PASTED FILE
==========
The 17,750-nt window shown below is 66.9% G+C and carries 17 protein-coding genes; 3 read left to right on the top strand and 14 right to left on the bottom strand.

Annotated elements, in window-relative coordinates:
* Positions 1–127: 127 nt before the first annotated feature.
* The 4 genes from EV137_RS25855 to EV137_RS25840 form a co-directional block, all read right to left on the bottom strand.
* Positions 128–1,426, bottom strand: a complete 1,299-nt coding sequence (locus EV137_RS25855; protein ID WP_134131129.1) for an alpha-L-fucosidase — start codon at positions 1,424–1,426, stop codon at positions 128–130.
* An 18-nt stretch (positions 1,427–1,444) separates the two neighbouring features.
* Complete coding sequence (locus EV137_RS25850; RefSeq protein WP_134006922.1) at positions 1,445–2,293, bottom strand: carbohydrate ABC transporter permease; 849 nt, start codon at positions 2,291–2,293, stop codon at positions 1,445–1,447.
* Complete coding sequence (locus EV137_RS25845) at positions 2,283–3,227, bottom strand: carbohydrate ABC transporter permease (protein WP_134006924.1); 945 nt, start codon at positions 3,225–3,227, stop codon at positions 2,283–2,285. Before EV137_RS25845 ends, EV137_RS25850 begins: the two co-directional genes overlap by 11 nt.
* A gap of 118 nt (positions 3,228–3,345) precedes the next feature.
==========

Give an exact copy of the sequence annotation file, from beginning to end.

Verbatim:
The 17,750-nt window shown below is 66.9% G+C and carries 17 protein-coding genes; 3 read left to right on the top strand and 14 right to left on the bottom strand.

Annotated elements, in window-relative coordinates:
* Positions 1–127: 127 nt before the first annotated feature.
* The 4 genes from EV137_RS25855 to EV137_RS25840 form a co-directional block, all read right to left on the bottom strand.
* Positions 128–1,426, bottom strand: a complete 1,299-nt coding sequence (locus EV137_RS25855; protein ID WP_134131129.1) for an alpha-L-fucosidase — start codon at positions 1,424–1,426, stop codon at positions 128–130.
* An 18-nt stretch (positions 1,427–1,444) separates the two neighbouring features.
* Complete coding sequence (locus EV137_RS25850; RefSeq protein WP_134006922.1) at positions 1,445–2,293, bottom strand: carbohydrate ABC transporter permease; 849 nt, start codon at positions 2,291–2,293, stop codon at positions 1,445–1,447.
* Complete coding sequence (locus EV137_RS25845) at positions 2,283–3,227, bottom strand: carbohydrate ABC transporter permease (protein WP_134006924.1); 945 nt, start codon at positions 3,225–3,227, stop codon at positions 2,283–2,285. Before EV137_RS25845 ends, EV137_RS25850 begins: the two co-directional genes overlap by 11 nt.
* A gap of 118 nt (positions 3,228–3,345) precedes the next feature.